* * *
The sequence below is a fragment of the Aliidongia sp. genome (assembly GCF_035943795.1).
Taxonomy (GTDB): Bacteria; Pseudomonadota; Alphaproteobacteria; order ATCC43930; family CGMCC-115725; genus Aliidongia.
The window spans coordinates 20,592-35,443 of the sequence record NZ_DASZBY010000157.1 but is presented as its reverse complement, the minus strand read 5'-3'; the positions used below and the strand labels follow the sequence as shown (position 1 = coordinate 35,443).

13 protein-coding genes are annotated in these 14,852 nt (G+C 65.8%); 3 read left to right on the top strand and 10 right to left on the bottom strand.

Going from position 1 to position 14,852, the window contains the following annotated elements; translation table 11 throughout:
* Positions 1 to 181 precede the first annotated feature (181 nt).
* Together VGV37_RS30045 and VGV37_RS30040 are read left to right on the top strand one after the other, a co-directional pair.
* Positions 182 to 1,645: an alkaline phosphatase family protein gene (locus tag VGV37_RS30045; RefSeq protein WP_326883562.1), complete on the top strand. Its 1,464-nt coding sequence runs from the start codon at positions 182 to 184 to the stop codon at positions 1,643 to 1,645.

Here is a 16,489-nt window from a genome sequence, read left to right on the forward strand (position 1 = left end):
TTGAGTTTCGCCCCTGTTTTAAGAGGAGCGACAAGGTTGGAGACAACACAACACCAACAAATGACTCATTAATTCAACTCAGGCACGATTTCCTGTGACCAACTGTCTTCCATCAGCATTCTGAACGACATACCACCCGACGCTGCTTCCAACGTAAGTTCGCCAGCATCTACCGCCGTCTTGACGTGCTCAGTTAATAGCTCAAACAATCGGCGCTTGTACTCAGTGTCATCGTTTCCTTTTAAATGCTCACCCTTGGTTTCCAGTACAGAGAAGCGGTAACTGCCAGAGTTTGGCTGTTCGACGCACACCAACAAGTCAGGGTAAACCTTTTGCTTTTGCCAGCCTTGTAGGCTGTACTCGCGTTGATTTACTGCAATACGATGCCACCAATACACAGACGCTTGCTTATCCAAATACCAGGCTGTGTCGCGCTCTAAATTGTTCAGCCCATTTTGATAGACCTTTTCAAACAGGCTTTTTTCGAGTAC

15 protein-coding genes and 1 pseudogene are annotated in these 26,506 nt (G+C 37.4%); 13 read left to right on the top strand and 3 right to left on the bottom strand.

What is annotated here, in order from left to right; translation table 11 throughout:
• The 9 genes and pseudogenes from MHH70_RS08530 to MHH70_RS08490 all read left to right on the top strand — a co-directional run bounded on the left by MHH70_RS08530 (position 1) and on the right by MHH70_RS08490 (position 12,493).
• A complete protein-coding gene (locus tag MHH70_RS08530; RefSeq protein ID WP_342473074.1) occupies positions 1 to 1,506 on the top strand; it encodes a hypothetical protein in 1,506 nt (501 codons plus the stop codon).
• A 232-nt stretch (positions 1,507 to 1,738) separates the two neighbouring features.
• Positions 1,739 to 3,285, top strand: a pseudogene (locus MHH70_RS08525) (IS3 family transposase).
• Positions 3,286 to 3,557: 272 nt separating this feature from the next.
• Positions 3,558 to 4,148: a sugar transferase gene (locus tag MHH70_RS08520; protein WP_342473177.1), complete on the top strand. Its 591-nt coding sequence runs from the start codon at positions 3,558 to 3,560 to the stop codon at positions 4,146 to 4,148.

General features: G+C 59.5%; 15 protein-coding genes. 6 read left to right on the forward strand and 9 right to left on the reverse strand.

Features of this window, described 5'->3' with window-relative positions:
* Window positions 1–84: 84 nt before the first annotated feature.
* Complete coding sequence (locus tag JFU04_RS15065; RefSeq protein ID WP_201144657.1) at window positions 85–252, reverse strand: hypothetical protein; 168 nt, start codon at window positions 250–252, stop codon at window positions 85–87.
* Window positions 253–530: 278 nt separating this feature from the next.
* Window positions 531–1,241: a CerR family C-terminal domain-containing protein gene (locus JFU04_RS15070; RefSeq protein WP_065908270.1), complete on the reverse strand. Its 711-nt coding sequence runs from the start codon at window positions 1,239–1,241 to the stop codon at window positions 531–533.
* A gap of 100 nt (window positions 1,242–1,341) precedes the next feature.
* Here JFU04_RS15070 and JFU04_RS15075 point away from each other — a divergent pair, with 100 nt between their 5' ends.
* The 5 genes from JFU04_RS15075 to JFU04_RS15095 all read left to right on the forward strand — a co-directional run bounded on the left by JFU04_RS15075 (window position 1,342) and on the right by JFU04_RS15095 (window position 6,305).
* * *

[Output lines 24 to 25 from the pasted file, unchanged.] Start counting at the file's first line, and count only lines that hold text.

* Window positions 531–1,241: a CerR family C-terminal domain-containing protein gene (locus JFU04_RS15070; RefSeq protein WP_065908270.1), complete on the reverse strand. Its 711-nt coding sequence runs from the start codon at window positions 1,239–1,241 to the stop codon at window positions 531–533.
* A gap of 100 nt (window positions 1,242–1,341) precedes the next feature.